People have different medical needs which may change over time depending on their conditions. Medicare allows its beneficiaries to make adjustment accordingly during the Annual Election Period or AEP, starting from October 15 to December 7 each year. During this period, you are allowed change or cancel your Medicare plans entirely. For those who did not sign up for Medicare plans when they become eligible during the Initial Enrollment Period, the AEP is the proper time window to do it, unless they are eligible for Special Election Period (SEP).

About SEP – In case you missed the opportunity to sign up for Medicare plans because you (or your spouse) still had active employment status at age 65 and were also covered by employer’s health plan, there is an eight-month period of Medicare plans enrollment starting from the month after your job ends or when your previous health coverage does – whichever comes first.

Types of Medicare Plans

Before we talk about what Medicare AEP is all about, first you must understand the types of Medicare plans. During the AEP period, you will have to decide whether to take, leave, or switch between the following coverage options:



Medicare Part A

Inpatient expenses

Medicare Part B

Medically necessary outpatient services for examples physicians visit, nursing fees, diagnostics, x-rays, renal dialysis, vaccinations, blood transfusions, chemotherapy, and preventive treatments

Medicare Part C

A combination of Part A and Part B, except hospice services

Medicare Part D

Prescription drugs


Expenses that are not covered by Part A and Part B – Medigap is sold by private companies

Medicare Part A and Part B are often referred to as Original Medicare, while Part C is often called Medicare Advantage.

What You Can Do During AEP

AEP provides time window to make some changes to your Medicare plans including but not limited to:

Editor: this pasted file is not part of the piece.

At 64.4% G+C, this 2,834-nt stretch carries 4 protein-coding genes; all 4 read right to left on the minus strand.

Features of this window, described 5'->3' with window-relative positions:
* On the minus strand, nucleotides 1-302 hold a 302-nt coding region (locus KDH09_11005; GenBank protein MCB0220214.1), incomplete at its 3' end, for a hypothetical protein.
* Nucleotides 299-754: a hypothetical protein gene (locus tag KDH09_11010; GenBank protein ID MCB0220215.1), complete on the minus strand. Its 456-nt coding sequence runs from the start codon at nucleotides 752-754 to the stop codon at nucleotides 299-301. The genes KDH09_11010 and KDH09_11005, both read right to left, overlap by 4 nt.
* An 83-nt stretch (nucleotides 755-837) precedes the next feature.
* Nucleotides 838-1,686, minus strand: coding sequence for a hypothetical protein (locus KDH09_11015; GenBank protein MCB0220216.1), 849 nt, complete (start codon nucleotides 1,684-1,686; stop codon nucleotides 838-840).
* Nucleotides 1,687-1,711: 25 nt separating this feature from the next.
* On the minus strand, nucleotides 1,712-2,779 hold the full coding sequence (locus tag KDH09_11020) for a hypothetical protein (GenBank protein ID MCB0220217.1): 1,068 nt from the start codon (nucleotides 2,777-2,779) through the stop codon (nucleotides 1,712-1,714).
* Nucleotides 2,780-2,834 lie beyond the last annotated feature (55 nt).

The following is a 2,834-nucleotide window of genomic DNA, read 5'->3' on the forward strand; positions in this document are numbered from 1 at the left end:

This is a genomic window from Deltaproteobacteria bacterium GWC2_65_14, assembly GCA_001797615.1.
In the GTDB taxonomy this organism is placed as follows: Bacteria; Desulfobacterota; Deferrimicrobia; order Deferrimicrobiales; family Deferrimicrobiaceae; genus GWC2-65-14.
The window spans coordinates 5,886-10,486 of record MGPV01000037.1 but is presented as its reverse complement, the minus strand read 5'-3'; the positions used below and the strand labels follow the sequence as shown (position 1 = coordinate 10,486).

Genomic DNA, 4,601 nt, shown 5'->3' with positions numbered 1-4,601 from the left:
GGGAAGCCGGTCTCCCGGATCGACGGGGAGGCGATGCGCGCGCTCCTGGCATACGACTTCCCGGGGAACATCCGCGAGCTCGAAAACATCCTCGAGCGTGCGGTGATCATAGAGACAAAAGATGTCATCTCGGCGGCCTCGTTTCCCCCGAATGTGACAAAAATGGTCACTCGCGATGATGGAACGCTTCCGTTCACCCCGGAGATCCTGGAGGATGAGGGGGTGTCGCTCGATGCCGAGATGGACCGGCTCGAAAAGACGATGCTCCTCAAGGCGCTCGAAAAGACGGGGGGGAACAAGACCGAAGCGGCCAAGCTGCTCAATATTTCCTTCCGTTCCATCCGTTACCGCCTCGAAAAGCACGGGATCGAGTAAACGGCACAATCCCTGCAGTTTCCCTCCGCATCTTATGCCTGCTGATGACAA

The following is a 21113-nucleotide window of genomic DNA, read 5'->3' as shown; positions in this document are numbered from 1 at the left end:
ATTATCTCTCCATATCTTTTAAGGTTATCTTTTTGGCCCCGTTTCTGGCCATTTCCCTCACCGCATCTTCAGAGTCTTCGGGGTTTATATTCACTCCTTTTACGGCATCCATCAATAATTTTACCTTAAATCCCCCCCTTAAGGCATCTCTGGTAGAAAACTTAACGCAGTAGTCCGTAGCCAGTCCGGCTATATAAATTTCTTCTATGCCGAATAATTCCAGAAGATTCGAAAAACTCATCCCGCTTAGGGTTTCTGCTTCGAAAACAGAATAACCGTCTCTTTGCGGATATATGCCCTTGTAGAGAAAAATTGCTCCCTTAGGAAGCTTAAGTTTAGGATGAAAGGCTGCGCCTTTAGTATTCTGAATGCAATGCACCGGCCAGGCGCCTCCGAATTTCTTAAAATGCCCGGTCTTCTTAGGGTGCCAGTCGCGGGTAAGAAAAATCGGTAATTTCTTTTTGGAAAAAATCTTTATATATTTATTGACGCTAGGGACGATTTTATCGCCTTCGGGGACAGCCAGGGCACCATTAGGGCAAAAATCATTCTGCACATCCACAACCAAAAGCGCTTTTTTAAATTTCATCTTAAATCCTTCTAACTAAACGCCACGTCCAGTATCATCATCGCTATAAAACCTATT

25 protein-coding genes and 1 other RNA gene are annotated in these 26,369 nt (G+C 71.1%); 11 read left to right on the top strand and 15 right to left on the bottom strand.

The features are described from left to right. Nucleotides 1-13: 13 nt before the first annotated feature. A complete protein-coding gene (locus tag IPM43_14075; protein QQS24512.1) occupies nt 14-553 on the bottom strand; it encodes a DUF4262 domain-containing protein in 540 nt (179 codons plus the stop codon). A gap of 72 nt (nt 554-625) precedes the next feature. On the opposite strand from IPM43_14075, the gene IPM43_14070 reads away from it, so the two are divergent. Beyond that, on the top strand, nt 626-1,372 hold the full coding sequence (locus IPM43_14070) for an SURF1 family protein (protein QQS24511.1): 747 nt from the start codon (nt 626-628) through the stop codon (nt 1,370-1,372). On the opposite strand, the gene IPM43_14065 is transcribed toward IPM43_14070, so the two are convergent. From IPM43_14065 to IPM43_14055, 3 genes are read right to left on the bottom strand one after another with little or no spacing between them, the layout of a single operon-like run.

• Switch from Medicare Part A and B to Medicare Advantage
  • Switch from Medicare Advantage to Medicare Part A and B
  • Switching from one Medical Advantage plan to another
  • Sign up for Medicare Part D, or drop the plan altogether. You are not allowed to re-enroll until the following year’s Open Enrollment Period
  • If you already have Part D plan, you can switch to NEW prescription drugs coverage plan
  • Depending on where you live, you can drop Medicare Part C and purchase Medigap

Changes you make during AEP will go into effect January 1 of the following year.

Why You Need to Understand AEP

If selecting the initial Medicare plans is already a daunting task for many seniors, changing the plans during AEP is even more difficult. In the past, most seniors were enrolled in simpler traditional versions of Medicare with which the most common addition option was to purchase or discard Medigap coverage. Medicare has undergone comprehensive transformations in recent years to include more options including Medicare Advantage and Prescription Drugs Coverage. Let us not forget that the Medicare Advantage alone comes in many different versions. With a lot of options and plans to review, Medicare beneficiaries often have difficulties deciding which plans to take or leave. Comparing and selecting the right plans often involve meticulous research online.